Tone clip

Im sure my Bass will not sound the same because of the wood and hardward, but for now i at least hope to 

achieve the same feel. Hopefully in the future I will be able to clone his bass and achieve the same tone , I may well chance things along the way in order to make life easyer with my current build.

May the 4s be with you

I watched your video clip and the maker's page. That is an interesting body style, I don't see why it would be any more difficult than a more traditional looking bass? I have seen a few around similar to it, and his burl top is right awesome!
I've been working on a bass restoration / hot rod project for a friend, just a standard Fender P bass. Hardware has run me close to $400. For Seymour Duncan pickups, Hipshot tuners, Babicz bridge, all new pick guard and electronics and every screw or strap pin, it adds up! Plus it did require a few specialized tools. Luckily I had already collected most of them. Or made them myself. I've made my own leveling beam, radiusing block, fret end dressing block, they were more time consuming than most of the guitars I work on. Next time I'll just buy a radius block, they aren't that expensive. So just me personally, if I'd spent that much just for hardware, and maybe several hundred hours into an instrument, I'd want to be fairly sure of success!

I know what you mean about being blinded by science, those videos from David Collens on Temperament were very eye opening for me as well! That's the kind of stuff people have to go to college to learn!

Looking at the Gwizdala bass, it seems he has some movable pickup arrangement too? With those burl blanks on either side of his pickup in the factory picture, and a much different pickup pattern in the video. I guess there is always more than one way to skin a cat?

Russell Kingery

Hi Russ

yeah I thought the body shape was ugly when i first saw it but I think iv got used to it or maybe just ignor the shape cos i love the tone so much. Your right about hardware costs i was looking at Babicz bridges ummm sooo nice but out of my price range £130 for a fiver not this time.

As for pickups id like to try and achieve the same sort of spec / tone  as the Janek bass but if its going to be rediculously expensive then its not worth it on a first build, having said that I don't want to put in a couple  of P or J bass pickups I have two jazzers and have a love hate relationship with them.

WARNING dont get me going on the subject of Fenders.

Reguarding tools your right this is a good idea and money saving making your own tools  and is also quite satisfying too , I am also going to buy a radius beem they are quite cheap on flee bay I saw a nice one made from Mohogany, a fret dressing file too but not from Stu mac expensive.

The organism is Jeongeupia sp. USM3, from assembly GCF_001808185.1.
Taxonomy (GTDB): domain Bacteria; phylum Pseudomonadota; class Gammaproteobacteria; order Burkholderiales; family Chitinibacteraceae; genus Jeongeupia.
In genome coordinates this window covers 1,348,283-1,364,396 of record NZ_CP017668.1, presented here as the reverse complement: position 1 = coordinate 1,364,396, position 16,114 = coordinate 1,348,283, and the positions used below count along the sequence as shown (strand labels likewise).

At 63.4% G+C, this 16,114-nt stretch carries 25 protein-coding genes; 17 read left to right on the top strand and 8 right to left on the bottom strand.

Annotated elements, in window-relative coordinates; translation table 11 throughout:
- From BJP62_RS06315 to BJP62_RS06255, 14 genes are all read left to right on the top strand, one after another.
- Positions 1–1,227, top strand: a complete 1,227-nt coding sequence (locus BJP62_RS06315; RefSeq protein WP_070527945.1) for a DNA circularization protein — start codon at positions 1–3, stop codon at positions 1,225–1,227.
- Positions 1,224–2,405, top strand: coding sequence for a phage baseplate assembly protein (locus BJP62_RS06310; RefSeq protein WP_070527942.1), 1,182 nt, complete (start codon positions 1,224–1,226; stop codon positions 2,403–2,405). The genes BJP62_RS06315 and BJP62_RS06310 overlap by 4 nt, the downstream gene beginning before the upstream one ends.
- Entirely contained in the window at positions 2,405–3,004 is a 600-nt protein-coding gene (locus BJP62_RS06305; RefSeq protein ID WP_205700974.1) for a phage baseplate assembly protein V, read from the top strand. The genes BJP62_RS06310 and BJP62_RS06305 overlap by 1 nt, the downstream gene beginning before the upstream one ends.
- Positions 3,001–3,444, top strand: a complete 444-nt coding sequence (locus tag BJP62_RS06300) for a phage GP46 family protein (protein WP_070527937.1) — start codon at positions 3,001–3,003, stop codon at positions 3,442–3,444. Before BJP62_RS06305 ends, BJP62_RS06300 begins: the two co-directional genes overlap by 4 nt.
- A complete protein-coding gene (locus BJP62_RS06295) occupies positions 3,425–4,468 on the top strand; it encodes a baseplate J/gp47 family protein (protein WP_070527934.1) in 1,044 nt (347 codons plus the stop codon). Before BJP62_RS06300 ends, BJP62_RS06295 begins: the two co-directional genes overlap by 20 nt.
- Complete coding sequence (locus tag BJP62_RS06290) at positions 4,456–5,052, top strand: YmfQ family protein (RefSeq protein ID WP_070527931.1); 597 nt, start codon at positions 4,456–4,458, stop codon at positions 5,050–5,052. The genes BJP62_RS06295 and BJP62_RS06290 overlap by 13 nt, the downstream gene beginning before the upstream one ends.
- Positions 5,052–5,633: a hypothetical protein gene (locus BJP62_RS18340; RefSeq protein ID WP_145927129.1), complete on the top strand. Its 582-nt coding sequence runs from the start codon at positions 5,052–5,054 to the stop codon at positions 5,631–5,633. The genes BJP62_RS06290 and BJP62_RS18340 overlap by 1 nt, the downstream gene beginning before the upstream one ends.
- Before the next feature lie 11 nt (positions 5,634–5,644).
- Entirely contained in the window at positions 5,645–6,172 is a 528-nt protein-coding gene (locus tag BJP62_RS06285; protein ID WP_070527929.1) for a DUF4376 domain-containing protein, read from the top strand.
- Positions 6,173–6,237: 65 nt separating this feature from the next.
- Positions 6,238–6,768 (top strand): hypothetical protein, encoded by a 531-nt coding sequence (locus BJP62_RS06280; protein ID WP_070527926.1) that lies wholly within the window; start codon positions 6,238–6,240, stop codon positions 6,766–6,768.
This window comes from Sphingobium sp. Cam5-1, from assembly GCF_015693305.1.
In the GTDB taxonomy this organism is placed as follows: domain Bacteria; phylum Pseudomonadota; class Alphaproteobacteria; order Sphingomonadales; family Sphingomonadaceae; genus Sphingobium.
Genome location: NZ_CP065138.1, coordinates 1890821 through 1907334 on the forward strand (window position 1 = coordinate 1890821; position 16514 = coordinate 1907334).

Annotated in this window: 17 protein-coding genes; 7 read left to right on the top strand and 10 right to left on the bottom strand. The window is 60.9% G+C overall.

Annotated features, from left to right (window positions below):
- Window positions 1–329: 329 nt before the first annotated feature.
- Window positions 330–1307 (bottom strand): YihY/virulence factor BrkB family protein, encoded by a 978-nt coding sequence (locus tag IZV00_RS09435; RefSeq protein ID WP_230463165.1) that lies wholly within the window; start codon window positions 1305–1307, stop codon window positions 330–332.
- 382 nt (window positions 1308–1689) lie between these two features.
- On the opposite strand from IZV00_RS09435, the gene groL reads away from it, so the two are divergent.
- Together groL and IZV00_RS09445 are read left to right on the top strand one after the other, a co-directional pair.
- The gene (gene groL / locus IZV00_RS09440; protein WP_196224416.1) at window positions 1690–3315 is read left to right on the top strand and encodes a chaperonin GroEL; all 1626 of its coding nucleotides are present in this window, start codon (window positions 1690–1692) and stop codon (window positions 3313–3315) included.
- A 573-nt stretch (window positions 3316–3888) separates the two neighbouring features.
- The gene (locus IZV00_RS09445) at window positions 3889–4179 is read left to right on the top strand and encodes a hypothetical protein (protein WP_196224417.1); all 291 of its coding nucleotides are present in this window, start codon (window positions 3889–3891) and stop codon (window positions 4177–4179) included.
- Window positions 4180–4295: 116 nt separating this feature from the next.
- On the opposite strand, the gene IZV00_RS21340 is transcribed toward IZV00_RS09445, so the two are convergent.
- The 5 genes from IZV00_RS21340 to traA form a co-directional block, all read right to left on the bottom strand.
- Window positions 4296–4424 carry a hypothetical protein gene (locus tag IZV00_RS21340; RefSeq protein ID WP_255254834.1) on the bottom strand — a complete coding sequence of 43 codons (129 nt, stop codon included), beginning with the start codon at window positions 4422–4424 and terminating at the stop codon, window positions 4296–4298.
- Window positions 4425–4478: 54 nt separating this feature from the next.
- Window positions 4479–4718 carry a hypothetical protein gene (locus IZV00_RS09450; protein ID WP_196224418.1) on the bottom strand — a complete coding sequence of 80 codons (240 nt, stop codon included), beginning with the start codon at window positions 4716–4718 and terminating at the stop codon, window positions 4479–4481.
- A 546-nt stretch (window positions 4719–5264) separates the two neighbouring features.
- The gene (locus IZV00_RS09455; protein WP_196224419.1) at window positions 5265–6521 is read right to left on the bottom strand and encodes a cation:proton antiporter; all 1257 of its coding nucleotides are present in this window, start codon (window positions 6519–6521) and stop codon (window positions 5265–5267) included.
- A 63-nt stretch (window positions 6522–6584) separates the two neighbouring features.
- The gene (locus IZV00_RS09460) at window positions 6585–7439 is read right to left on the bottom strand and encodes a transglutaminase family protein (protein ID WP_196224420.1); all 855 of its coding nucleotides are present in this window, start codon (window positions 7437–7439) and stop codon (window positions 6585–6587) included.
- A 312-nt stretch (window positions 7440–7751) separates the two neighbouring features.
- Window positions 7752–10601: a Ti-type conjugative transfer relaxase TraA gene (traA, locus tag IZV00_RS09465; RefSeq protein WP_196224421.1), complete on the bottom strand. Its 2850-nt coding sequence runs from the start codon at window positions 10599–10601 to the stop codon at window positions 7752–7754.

Sorry back to the subject of pickups on a future build id like to try a couple of things for types of tone , one is a Wal bass sound British made basses with thier own unique pickups, if you didnt know each pickup has two round bobbins per string and some sort of unique active circuitry, resolting in a tone that sounds like nothing else. Mick Karn of Japan, Mark king for a while, and that Guy something Lee played them , expensive basses but they are unique and well made and hold thier value.

Another tone im interested in is the Steinberg bass L2  Devo's bassist Gerald Casale played one and I aways noticed how the bass cut through the mix well , also jean jacque burnel of the Stranglers played one on the odd track which again sounded very different from thier normal stuff.

I think Seymour duncan do a Steinberg pickup I have no idea how good they are.

I've used Seymour Duncan pickups almost exclusively on guitars of late, but this P bass I'm working on now is the first one I've used a Duncan Bass pickup on. So soon I hope to know what that sounds like. I do see they make a pickup for Steinberger, but have never heard one. Both of my Spector basses have EMG pickups, both are active as well, and I wouldn't dream of changing them! My NS-2 has a P-J setup, and my NS-2000 has wide soap bars. Both have great control of the frequency range top to bottom and the NS-2000 has the tiny EMG circuit in it, that offers two knob, bass / treble boost or cut, very simple and effective tone control. I know Duncan and others make active bass pickups, but few have the experience to compete with EMG, they have a great variety of offerings, and should be on your list to check out.

I've got a few books on winding your own pickups, if you really want to go totally home made! Bobbins and magnets and wire will run you about the price of medium range pickups, especially if you're only making one or two. if you can learn the specs of the custom pickups you like, you may be able to come close. I considered starting a hot rodded pickup company at some point in history, but the competition is steep, and there are many new entries into that market, but I may try my hand at it if just for my own projects. As with everything else, so much to know about pickup winding, and it's hard to beat a man at his own game. Meaning companies like Duncan, and EMG. Exotic pickup makers or should I say very high priced makers, can be mean to deal with, lots of shielding and special tone circuits may be required. While Duncan and EMG have great wiring diagrams and circuit schematics to help the novice deal with their installs, and even telephone support! Something to consider.